Friday, December 09, 2016

Could your next vote be your last?

My recent focus on trying to understand the constituent parts of experience (particularly in relationship to the experience of customers) when combined with the impact of the capabilities of both Cognitive Computing and Artificial Intelligence raise challenging questions about the primacy of the self and therefore of liberal democracy.
This starts from the premise that we don't know ourselves particularly well - and therefore we may not be best placed to know what is in our best interests.
And that's built out of the Open Business principle of Trust. Trust is built from the belief that the entity you are dealing with has your best interest at heart (this is what partnership requires, too).
So first - why don't we know ourselves particularly well - and why does that matter. Anyone who has read my articles, the third and fourth dimensions of customer experience will have had a reminder of the work of Daniel Kahneman onwards showing how we make short cuts all the time when making decisions. We recall experience using the Peak-End Rule. We average our low score and our score at the end. We don't aggregate the sum of our experiences.
We have evolved to experience this way to enable us to survive in fast moving environments. It was the most effective way of dealing with the data.
Wouldn't it be better if we could take account of all our experiences when making a decision. Like whether to turn left or right at the next junction.
Google Maps already does a better job of this. It (potentially) takes the sum of all the experiences of all the drivers on the road and plots your routes in the best interests of all. It does this very even-handedly. There's no way to upgrade so that everyone else gets sent out of your way, for example.
It makes better decisions for us than we do. In Google we trust.
Ok, so why not let Google select our partners? By storing and being able to access and analyse all of our experiences (at least those shared with Google - which are plentiful enough) Google could claim to know us better than our Narrative Self (the one that makes decisions based on recalling experience in its short-cutting Peak-End Rule way. It also has everyone else's experiences and outcomes to draw upon for its calculation.
Should you marry prospective partner A or B?
Those using dating sites are already handing over much of this cognitive spade work to algorithms. In Google we trust?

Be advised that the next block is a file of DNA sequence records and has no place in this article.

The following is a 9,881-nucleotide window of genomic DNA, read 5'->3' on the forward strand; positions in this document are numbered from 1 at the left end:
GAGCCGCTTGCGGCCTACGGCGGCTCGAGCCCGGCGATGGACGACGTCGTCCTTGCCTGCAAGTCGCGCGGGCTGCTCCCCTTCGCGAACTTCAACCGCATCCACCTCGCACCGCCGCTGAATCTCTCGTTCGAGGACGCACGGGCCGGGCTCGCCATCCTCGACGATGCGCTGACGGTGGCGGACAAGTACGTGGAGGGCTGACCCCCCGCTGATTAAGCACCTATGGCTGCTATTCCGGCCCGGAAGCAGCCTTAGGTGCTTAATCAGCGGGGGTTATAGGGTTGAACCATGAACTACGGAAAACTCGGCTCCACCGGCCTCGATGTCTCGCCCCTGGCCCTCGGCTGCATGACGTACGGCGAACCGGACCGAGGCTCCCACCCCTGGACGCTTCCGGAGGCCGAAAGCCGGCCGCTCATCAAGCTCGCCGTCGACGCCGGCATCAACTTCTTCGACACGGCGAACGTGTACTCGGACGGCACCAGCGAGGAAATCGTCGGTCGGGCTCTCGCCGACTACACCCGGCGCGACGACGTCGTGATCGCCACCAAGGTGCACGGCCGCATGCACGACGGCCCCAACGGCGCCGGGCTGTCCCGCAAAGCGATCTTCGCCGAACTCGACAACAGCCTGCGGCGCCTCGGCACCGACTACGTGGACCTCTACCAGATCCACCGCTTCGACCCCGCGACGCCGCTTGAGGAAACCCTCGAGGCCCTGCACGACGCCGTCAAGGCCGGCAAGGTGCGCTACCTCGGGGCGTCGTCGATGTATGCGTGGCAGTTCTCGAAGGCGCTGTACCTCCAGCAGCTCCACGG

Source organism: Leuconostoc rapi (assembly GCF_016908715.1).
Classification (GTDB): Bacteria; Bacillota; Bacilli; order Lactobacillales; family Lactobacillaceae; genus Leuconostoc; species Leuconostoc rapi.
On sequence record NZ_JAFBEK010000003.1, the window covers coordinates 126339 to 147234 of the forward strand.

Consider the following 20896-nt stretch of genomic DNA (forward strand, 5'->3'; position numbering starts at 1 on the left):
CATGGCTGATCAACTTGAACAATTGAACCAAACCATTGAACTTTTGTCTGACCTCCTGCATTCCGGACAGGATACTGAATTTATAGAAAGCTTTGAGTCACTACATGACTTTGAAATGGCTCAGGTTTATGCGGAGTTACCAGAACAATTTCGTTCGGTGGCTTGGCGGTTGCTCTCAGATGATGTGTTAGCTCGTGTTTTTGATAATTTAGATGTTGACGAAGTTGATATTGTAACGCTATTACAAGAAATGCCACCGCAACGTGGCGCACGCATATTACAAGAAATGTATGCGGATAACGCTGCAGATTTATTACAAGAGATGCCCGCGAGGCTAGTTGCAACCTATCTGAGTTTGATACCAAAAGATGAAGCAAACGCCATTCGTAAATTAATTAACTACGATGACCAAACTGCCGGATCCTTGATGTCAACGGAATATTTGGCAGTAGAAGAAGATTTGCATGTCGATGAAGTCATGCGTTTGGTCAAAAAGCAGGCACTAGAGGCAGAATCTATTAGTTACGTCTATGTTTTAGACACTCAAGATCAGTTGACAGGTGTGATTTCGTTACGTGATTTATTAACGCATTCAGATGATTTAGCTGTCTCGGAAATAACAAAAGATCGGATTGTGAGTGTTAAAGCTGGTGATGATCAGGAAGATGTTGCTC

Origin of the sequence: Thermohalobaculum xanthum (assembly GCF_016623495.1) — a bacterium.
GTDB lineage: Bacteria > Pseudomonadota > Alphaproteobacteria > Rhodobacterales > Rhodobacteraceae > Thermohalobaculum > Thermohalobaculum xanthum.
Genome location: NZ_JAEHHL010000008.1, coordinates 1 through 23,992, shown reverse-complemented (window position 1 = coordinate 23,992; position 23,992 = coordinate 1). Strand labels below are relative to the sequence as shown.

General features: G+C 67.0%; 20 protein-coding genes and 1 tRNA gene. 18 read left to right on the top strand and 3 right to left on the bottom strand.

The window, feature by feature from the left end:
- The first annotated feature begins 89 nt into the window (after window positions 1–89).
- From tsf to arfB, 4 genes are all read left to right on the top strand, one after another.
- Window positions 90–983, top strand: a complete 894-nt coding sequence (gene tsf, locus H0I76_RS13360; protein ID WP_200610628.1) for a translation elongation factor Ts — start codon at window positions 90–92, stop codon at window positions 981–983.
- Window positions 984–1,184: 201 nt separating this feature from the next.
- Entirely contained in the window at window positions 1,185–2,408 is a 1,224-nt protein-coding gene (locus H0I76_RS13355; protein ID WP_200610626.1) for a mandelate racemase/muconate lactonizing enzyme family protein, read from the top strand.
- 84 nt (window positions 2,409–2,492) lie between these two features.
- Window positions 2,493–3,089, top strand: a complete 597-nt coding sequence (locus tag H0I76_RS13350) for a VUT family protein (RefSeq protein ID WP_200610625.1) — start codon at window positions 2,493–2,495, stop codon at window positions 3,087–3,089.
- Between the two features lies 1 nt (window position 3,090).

And if you want to hand the decision making to the algorithm for the selection of your life partner, why not to cast your vote?
If the algorithm knows your best interests better than you know yourself, why not let it make the right choice for you - uninfluenced by your short-cutting Narrative Self?
En Masse, why bother with voting at all. Are we ready for Government by Algorithm?
Humans have been, for a long time, the best things we had available to gather and intepret data.
Control (via Trust) has tended to concentrate with those who both have access to and interpret data for practical benefit. Priests could interpret the word of God to give you temporal guidance. Astrologers could read the starts to tell you when best to plant your crop. As economies grew more complex being able to read helped you make better decisions, bureaucracies grew, measuring, recording, predicting data about fields and roads and cities and people and incomes and food production and disease and health and threats and technologies and the instruments of Government grew around these data warehouses.
Now, to predict the complexities of the weather, the markets, the needs of the people, we turn to algorithms. They have become faster and better at interpreting more and more data than the best human agencies.
So why not be Governed by Google? By knowing us better than we know ourselves it can provide for us better than we can choose for ourselves. If only Google cars were on the roads, we would need a fraction of the cars currently produced (most are parked at any one time) and we would all get to where we wanted to go faster, with less pollution.
Give it control of our health and we would all live longer happier lives and our medical care could be delivered at a fraction of the current costs. Take a look at what Google Deepmind is currently engaged with the NHS to deliver for one small segment of improvement the algorithm could deliver.
Give it control of the economy and imagine the potential for supply to meet demand and the wastage that would cut.
This feels really uncomfortably like centralised, command and control economics to those in the liberal tradition.
And it's hard to deny that's very much what it is. But the difference is there is no politburo, no five year plan - no numbers set by politicians. This would be an economy run in the best interests of those engaged in it by a benign dictatorship of an algorithm which genuinely has your best interests at heart. The command and control is the needs and desires of the people.
When the time comes that the algorithm really could do a better job of governing us than our politicians, would you be prepared to make your next vote your last vote?

The rate of change is so rapid it's difficult for one person to keep up to speed. Let's pool our thoughts, share our reactions and, who knows, even reach some shared conclusions worth arriving at?